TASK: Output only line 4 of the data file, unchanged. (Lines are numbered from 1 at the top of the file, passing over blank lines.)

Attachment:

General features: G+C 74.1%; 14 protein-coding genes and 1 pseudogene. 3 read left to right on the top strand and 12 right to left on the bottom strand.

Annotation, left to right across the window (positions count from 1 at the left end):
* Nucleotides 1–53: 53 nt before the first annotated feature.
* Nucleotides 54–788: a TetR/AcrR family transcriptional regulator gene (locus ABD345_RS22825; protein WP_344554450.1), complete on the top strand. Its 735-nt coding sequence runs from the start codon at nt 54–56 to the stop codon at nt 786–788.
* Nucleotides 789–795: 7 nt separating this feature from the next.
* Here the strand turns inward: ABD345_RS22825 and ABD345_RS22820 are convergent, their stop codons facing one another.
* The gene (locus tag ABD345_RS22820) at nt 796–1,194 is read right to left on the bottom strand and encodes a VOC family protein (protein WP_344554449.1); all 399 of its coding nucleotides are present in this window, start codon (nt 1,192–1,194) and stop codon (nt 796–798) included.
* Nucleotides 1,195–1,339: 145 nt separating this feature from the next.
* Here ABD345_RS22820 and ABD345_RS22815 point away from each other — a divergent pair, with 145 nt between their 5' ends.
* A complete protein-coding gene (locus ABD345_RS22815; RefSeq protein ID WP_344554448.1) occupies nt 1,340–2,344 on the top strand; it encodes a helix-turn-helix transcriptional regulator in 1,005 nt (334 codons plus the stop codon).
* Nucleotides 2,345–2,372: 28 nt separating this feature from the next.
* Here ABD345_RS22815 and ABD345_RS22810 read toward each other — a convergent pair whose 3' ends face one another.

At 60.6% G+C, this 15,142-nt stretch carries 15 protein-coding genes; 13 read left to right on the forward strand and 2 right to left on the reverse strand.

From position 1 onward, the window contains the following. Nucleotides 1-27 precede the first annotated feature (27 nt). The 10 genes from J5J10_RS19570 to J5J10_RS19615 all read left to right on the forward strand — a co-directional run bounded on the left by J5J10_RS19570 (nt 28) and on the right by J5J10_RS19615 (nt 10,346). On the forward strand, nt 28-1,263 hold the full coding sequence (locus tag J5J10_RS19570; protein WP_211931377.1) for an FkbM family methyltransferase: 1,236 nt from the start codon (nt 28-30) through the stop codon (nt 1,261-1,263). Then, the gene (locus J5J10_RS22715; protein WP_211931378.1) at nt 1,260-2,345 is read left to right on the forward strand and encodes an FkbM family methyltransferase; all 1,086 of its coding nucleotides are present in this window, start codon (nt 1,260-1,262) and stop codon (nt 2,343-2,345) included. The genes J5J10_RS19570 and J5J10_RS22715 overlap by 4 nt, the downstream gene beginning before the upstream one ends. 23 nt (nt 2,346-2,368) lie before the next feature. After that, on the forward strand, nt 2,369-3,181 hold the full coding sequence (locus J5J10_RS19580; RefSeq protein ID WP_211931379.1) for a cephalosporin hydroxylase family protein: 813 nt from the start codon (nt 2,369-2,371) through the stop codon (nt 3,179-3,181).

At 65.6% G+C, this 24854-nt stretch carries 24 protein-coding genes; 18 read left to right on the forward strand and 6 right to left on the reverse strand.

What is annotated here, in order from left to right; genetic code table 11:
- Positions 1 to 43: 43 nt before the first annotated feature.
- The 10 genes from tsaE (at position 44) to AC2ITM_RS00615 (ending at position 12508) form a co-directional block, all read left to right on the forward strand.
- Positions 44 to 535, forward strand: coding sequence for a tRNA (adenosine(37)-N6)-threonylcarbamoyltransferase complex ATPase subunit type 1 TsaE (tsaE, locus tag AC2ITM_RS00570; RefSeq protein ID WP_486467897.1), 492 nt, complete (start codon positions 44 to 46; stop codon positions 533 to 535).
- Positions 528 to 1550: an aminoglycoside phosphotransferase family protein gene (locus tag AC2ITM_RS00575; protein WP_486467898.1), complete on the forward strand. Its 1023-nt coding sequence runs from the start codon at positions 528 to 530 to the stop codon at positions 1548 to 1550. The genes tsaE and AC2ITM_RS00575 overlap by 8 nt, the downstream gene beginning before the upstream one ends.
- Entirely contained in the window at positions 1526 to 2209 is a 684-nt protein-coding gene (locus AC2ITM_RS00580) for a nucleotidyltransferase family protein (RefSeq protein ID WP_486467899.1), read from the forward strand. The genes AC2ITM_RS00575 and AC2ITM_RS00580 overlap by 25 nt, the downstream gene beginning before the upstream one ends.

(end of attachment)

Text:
* Nucleotides 54–788: a TetR/AcrR family transcriptional regulator gene (locus ABD345_RS22825; protein WP_344554450.1), complete on the top strand. Its 735-nt coding sequence runs from the start codon at nt 54–56 to the stop codon at nt 786–788.